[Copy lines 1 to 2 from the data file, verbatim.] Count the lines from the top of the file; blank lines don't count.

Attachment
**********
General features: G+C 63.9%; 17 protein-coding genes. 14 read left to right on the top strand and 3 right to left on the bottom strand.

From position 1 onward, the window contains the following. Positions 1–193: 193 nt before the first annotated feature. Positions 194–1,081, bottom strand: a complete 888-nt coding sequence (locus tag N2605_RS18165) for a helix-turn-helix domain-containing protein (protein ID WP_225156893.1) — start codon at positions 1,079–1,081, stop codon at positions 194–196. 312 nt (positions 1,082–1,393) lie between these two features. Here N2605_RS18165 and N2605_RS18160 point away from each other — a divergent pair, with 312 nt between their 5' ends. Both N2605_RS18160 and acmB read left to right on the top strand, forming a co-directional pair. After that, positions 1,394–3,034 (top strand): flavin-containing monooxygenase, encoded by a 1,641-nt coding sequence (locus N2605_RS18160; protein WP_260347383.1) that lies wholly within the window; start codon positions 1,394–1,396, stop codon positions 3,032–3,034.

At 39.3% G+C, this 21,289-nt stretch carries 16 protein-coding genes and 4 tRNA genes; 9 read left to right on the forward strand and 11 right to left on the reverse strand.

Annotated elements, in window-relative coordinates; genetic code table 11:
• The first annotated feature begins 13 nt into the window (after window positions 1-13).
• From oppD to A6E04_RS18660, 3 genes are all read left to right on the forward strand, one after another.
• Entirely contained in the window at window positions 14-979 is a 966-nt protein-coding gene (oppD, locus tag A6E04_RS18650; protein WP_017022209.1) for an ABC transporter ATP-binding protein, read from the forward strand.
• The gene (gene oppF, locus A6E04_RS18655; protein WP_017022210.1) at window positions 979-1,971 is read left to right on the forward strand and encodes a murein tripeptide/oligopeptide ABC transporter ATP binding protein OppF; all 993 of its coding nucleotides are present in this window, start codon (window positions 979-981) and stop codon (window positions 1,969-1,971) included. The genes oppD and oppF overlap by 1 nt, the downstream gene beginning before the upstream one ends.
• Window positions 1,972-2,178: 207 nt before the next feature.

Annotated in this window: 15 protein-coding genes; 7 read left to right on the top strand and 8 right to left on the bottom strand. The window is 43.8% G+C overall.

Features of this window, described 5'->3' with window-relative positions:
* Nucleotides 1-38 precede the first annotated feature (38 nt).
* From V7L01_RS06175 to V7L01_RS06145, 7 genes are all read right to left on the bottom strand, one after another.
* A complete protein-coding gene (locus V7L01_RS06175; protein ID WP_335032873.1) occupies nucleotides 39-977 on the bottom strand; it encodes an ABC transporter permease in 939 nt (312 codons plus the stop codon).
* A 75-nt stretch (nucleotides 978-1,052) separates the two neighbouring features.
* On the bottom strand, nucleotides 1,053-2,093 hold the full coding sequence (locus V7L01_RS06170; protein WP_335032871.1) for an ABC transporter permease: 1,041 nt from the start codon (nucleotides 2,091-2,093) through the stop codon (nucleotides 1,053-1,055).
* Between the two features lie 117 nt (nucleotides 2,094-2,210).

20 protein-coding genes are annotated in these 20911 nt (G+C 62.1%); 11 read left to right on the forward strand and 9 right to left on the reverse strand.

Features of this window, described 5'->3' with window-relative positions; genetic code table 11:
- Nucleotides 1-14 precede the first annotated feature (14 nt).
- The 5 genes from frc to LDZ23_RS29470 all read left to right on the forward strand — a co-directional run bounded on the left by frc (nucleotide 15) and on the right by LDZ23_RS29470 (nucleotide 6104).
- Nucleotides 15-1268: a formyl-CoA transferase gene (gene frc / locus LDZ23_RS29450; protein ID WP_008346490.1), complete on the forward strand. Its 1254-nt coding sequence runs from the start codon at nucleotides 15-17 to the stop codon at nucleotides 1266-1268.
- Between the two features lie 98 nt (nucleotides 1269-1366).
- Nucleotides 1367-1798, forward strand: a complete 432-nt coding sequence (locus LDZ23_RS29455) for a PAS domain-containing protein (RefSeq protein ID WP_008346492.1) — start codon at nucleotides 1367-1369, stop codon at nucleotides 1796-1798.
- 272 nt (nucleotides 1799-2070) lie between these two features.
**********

General features: G+C 63.9%; 17 protein-coding genes. 14 read left to right on the top strand and 3 right to left on the bottom strand.

From position 1 onward, the window contains the following. Positions 1–193: 193 nt before the first annotated feature. Positions 194–1,081, bottom strand: a complete 888-nt coding sequence (locus tag N2605_RS18165) for a helix-turn-helix domain-containing protein (protein ID WP_225156893.1) — start codon at positions 1,079–1,081, stop codon at positions 194–196. 312 nt (positions 1,082–1,393) lie between these two features. Here N2605_RS18165 and N2605_RS18160 point away from each other — a divergent pair, with 312 nt between their 5' ends. Both N2605_RS18160 and acmB read left to right on the top strand, forming a co-directional pair. After that, positions 1,394–3,034 (top strand): flavin-containing monooxygenase, encoded by a 1,641-nt coding sequence (locus N2605_RS18160; protein WP_260347383.1) that lies wholly within the window; start codon positions 1,394–1,396, stop codon positions 3,032–3,034.